Wheat Centennial Celebration

| March/April 1975

Moundridge, Kansas 67107

The wheat centennial year is fast coming to an end. It has been an eventful year with a number of centennial activities in the area. This report will be focused on two activities the Goessel Centennial celebration August 16 and 17 and the participation in the 'Country Days' festivities in the spacious Crown Center in Kansas City.

The ancestors of the Goessel community people were among those Mennonite immigrants from South Russia in 1874 who brought small amounts of Turkey Red hard winter wheat to Kansas. It is this variety and its derivatives that have made Kansas to become known as the 'Bread Basket' of the world.

The Wheat Heritage Engine and Threshing (spells wheat) Company, consisting of 60 members from a radius of 50 miles, offered to perform the threshing operations. In addition they put on a very fine small engine demonstration. Threshing was scheduled for Friday and Saturday afternoon. An attempt was made to portray in proper sequence the development of threshing as experienced by our forefathers during the past 100 years. All demonstrations were narrated.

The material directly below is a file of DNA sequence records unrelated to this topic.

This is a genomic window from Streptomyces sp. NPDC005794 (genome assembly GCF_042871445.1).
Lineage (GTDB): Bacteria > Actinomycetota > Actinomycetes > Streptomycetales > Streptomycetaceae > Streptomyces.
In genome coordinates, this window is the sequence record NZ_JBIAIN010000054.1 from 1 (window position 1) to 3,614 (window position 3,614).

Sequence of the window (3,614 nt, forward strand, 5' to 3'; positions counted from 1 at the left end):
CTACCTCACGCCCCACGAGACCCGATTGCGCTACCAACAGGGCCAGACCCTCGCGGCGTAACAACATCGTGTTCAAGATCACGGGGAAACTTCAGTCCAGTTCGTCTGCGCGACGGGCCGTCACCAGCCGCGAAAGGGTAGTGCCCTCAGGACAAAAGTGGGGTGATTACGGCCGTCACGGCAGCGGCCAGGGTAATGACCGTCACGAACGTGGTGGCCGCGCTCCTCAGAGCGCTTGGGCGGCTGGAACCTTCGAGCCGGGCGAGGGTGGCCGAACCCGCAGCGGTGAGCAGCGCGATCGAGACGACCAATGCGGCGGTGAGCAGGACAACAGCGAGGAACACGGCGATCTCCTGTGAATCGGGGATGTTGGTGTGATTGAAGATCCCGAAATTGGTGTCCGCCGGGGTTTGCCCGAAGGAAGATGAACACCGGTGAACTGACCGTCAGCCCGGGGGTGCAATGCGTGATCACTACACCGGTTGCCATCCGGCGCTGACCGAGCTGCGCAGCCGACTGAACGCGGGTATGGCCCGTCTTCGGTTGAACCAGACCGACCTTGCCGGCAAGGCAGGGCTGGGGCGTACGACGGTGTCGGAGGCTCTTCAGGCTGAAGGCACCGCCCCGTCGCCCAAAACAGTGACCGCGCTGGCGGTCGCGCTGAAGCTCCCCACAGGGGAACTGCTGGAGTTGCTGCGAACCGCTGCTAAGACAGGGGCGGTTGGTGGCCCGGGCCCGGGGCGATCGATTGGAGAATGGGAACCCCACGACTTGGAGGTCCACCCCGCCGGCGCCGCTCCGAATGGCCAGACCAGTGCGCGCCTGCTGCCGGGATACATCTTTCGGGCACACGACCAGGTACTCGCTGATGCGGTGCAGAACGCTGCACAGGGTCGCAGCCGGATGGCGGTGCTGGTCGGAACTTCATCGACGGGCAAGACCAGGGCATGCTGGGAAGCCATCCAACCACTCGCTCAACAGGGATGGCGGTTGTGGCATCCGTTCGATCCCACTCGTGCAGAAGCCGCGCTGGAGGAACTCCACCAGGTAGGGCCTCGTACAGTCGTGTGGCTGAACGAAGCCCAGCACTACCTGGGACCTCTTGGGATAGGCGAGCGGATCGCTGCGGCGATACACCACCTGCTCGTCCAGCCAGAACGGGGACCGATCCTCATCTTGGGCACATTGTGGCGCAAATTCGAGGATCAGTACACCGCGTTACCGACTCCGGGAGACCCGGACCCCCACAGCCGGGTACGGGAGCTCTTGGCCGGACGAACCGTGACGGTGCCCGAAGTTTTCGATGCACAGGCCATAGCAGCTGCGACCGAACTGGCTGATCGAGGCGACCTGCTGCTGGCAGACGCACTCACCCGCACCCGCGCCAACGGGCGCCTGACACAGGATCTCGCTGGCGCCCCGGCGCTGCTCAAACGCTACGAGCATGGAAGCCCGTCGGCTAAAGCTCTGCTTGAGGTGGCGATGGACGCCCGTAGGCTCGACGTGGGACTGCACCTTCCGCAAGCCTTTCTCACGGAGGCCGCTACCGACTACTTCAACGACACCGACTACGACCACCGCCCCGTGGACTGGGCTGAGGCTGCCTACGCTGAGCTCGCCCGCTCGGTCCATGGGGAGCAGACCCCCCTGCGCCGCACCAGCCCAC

Although the flail was not used very extensively during this period of time, it was demonstrated to show the long and tedious way of threshing prior to later developments. The threshing stone was next in order. This had been their chief means of threshing in Russia and they evidently planned to proceed in this manner when they had a hundred stones cut. American technology was, however, so much farther advanced that the stones were soon discarded and more up-to-date methods adopted. For many, this was the first time to witness this sort of operation and was very much appreciated.

The threshing practice which was soon adopted was done with small machines activated with horsepower, either sweep method or treadmill. A Champion thresher, pat. 1887, had been purchased from Marlin Crownover, Schelocta, Pa. several years ago. The demonstration illustrated the concept but the actual threshing was not too successful because of improper gear ratios. The horsepower had been purchased from Lewis Sargent, Jewell, Iowa and was designed to run a corn elevator, but was too slow for threshing. Hopefully this can be corrected for the 1975 show.